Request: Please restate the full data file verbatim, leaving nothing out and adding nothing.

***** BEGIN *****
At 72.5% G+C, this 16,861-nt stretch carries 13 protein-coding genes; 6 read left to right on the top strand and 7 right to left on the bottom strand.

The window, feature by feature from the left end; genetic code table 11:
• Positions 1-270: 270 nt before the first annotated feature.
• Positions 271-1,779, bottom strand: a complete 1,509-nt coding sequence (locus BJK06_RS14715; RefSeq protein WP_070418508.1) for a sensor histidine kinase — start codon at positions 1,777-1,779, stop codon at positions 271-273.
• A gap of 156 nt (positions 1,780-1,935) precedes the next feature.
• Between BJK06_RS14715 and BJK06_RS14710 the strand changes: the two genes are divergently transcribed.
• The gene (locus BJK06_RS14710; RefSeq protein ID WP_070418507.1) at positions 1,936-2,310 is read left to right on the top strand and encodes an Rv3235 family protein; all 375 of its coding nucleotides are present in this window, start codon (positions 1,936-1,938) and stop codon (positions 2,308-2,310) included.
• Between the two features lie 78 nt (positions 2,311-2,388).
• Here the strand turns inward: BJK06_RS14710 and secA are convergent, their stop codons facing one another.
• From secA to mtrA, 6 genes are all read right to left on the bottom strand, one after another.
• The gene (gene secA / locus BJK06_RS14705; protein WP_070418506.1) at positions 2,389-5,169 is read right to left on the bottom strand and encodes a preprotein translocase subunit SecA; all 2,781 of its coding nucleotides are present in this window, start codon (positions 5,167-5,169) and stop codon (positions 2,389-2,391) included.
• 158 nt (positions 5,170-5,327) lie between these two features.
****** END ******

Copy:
At 72.5% G+C, this 16,861-nt stretch carries 13 protein-coding genes; 6 read left to right on the top strand and 7 right to left on the bottom strand.

The window, feature by feature from the left end; genetic code table 11:
• Positions 1-270: 270 nt before the first annotated feature.
• Positions 271-1,779, bottom strand: a complete 1,509-nt coding sequence (locus BJK06_RS14715; RefSeq protein WP_070418508.1) for a sensor histidine kinase — start codon at positions 1,777-1,779, stop codon at positions 271-273.
• A gap of 156 nt (positions 1,780-1,935) precedes the next feature.
• Between BJK06_RS14715 and BJK06_RS14710 the strand changes: the two genes are divergently transcribed.
• The gene (locus BJK06_RS14710; RefSeq protein ID WP_070418507.1) at positions 1,936-2,310 is read left to right on the top strand and encodes an Rv3235 family protein; all 375 of its coding nucleotides are present in this window, start codon (positions 1,936-1,938) and stop codon (positions 2,308-2,310) included.
• Between the two features lie 78 nt (positions 2,311-2,388).
• Here the strand turns inward: BJK06_RS14710 and secA are convergent, their stop codons facing one another.
• From secA to mtrA, 6 genes are all read right to left on the bottom strand, one after another.
• The gene (gene secA / locus BJK06_RS14705; protein WP_070418506.1) at positions 2,389-5,169 is read right to left on the bottom strand and encodes a preprotein translocase subunit SecA; all 2,781 of its coding nucleotides are present in this window, start codon (positions 5,167-5,169) and stop codon (positions 2,389-2,391) included.
• 158 nt (positions 5,170-5,327) lie between these two features.